A section of dairy farmers is opposed to the Centre’s proposal to appoint a private dairy company representative as one of the directors of the National Dairy Development Board (NDDB).
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Representational Image (Photo | PTI)

CHENNAI: A section of dairy farmers is opposed to the Centre’s proposal to appoint a private dairy company representative as one of the directors of the National Dairy Development Board (NDDB). They said the move would lead to NDDB losing its autonomy and getting controlled by market forces.

It was on January 18 that the Union government issued a draft notification to amend the NDDB Act, 1987. According to the proposal, the NDDB can have two directors, one of which shall be a person qualified in specialties like animal husbandry, dairying, and rural economics, while the other shall be from private dairy industries. Presently, NDDB acts as a nodal agency for funding, implementing, and monitoring dairy development activities.

MG Rajendran, general secretary of TN Milk Producers Welfare Association, said that if NDDB comes under the control of market forces, state-owned dairy federations like Aavin would be pushed to go against farmers.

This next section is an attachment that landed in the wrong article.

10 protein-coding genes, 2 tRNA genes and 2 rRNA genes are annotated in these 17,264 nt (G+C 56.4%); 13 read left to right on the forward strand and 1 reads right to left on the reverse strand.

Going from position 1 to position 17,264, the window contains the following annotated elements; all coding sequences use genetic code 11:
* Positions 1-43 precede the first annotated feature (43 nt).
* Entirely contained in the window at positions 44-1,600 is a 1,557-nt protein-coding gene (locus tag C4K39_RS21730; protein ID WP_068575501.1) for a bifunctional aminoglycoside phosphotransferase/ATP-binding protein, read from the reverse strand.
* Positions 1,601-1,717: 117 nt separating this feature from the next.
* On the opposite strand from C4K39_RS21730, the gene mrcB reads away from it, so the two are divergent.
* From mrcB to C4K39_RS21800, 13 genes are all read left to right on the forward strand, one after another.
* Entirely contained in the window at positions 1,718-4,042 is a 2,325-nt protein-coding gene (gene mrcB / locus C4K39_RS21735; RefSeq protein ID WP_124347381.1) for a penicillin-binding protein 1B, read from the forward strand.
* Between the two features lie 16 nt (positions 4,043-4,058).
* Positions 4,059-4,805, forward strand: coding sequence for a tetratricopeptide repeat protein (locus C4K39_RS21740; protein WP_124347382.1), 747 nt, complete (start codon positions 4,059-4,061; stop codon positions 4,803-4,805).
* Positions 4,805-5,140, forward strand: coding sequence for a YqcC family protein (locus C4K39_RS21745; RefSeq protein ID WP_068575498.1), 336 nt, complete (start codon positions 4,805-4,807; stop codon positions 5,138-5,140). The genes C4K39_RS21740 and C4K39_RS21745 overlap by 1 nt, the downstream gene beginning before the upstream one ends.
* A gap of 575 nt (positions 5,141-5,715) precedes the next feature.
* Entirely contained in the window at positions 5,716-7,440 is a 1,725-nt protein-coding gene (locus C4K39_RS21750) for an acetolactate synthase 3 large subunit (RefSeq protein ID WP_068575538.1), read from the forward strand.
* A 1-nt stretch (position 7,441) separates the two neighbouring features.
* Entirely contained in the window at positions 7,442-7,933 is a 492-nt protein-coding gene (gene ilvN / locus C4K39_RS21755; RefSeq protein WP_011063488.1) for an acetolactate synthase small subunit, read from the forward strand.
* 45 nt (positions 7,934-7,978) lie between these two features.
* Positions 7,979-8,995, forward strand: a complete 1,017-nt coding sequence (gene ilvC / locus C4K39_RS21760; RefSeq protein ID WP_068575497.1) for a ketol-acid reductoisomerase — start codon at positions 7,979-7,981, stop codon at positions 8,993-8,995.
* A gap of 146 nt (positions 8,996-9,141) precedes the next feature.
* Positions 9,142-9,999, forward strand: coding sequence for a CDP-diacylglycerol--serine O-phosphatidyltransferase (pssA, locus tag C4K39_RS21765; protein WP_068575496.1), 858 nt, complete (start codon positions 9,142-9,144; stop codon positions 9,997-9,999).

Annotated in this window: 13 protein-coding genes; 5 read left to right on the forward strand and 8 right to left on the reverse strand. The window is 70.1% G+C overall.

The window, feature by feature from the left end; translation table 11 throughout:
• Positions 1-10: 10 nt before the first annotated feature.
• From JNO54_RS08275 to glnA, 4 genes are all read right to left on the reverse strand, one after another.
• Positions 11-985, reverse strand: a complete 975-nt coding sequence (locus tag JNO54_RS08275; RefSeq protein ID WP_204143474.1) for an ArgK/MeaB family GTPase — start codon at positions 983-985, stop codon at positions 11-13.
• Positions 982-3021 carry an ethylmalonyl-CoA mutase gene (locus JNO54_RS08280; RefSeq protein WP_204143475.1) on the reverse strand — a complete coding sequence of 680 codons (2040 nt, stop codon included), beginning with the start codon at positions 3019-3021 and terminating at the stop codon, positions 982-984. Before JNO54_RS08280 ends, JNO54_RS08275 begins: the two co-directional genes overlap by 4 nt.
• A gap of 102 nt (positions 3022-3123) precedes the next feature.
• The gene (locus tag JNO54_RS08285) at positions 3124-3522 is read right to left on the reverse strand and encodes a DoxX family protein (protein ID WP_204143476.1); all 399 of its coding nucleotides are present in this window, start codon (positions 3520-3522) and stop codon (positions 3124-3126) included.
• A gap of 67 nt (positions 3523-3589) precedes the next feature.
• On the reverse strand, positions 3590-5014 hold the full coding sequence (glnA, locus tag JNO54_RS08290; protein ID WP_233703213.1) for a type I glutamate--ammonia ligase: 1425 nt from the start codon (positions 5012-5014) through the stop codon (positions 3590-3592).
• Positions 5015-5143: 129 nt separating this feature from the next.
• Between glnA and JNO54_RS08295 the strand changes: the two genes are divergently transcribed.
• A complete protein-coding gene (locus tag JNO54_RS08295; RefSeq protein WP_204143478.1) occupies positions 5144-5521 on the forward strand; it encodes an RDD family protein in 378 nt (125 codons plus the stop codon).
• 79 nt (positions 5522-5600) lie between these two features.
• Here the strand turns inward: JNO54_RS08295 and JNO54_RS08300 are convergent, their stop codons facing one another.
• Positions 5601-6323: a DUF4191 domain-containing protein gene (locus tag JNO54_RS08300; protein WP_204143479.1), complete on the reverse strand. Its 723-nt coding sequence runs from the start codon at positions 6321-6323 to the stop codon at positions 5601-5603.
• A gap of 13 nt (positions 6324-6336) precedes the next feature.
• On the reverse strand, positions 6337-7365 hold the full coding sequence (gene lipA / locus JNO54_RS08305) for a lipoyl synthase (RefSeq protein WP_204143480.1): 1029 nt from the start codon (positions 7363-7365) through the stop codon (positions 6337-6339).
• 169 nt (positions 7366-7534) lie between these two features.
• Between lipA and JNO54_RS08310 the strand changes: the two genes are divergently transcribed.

“Aavin has not reduced milk procurement price, but private companies have cut the price by `15-20 a litre. Given that Aavin is relying on NDDB for infrastructure improvements, the nodal agency should not be allowed to be headed by private players,” added Rajendran.

He also questioned the need for an additional director as the dairy sector has witnessed significant growth over the past several decades and milk production increased in Tamil Nadu, Kerala, Karnataka, Maharashtra, Gujarat, and several other states.

According to official data, Aavin procures about 41 lakh litres per day (LLPD) of milk, of which 26 lakh litres are distributed in sachets and 10.75 lakh litres converted into milk products such as ghee, curd, and milk powder. About four lakh litres of milk are sold as loose milk among farmers.

For the year 2021-22, Aavin has proposed to take up capacity building works at dairy plants at Madhavaram, Salam, Thanjavur, and Tiruchy to handle 50 LLPD of milk from the current 41. The works are to be taken up at `348 crore funded by NDDB.

S Chandra Kumar, a dairy farmer in Thandrampattu, said, “Without enhancing the capacity of dairy plants, Aavin won’t be in a position to increase procurement. If a funding agency like NDDB is headed by a private player, won’t it act against the growth of Aavin and dairy farmers?”

When contacted, officials from the Aavin and dairy development department said the matter is a policy decision of the State government and refused to comment further.

As one generation of dairy farmers see retirement on the horizon, who are the next generation farmers taking over the responsibility of feeding the world?

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